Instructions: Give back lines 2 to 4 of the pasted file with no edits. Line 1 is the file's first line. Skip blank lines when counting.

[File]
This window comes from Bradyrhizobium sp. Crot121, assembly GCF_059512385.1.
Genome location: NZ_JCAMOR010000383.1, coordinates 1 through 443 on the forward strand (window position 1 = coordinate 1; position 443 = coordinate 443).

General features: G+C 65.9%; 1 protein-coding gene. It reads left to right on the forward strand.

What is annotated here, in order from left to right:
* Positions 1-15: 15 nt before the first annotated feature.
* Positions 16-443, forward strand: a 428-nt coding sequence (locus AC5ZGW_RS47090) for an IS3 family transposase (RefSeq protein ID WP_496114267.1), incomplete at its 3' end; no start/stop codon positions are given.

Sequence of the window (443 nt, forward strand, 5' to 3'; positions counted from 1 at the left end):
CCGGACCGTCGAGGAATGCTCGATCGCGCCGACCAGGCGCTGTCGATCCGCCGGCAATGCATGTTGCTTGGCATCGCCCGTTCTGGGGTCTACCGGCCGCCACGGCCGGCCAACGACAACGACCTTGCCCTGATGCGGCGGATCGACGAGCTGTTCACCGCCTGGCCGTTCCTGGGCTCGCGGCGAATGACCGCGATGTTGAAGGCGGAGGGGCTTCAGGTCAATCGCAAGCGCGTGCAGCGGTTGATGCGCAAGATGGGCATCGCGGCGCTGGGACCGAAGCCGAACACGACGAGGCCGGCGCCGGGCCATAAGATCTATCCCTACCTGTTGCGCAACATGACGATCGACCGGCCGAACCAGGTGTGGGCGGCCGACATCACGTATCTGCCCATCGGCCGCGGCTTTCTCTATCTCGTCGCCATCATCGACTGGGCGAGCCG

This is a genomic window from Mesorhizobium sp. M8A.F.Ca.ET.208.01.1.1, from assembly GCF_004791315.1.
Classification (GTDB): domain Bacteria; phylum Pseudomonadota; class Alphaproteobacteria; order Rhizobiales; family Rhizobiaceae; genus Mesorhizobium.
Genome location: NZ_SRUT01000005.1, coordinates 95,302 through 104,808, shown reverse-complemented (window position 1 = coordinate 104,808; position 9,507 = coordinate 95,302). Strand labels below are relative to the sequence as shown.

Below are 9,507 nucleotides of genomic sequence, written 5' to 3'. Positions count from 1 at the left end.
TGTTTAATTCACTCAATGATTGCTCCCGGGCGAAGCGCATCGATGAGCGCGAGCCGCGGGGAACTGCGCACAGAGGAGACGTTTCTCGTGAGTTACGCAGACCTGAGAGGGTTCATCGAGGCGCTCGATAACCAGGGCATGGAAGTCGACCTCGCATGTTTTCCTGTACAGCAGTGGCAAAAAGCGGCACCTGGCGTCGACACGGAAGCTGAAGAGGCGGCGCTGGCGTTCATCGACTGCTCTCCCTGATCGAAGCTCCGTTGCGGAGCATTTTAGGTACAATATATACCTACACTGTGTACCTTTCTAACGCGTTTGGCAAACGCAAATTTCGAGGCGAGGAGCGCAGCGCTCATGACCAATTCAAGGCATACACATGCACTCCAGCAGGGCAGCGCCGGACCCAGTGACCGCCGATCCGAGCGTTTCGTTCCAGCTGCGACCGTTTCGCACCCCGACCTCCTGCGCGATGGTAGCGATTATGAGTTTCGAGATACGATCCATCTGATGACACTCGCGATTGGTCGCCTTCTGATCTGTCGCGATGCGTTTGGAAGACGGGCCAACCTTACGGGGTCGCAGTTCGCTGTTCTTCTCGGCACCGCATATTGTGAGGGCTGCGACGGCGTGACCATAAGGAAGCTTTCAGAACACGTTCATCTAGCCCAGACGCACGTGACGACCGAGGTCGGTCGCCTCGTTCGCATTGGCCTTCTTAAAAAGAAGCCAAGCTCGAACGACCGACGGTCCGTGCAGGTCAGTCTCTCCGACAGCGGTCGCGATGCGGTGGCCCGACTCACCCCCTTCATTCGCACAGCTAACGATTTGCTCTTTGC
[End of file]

Genome location: NZ_JCAMOR010000383.1, coordinates 1 through 443 on the forward strand (window position 1 = coordinate 1; position 443 = coordinate 443).

General features: G+C 65.9%; 1 protein-coding gene. It reads left to right on the forward strand.

What is annotated here, in order from left to right: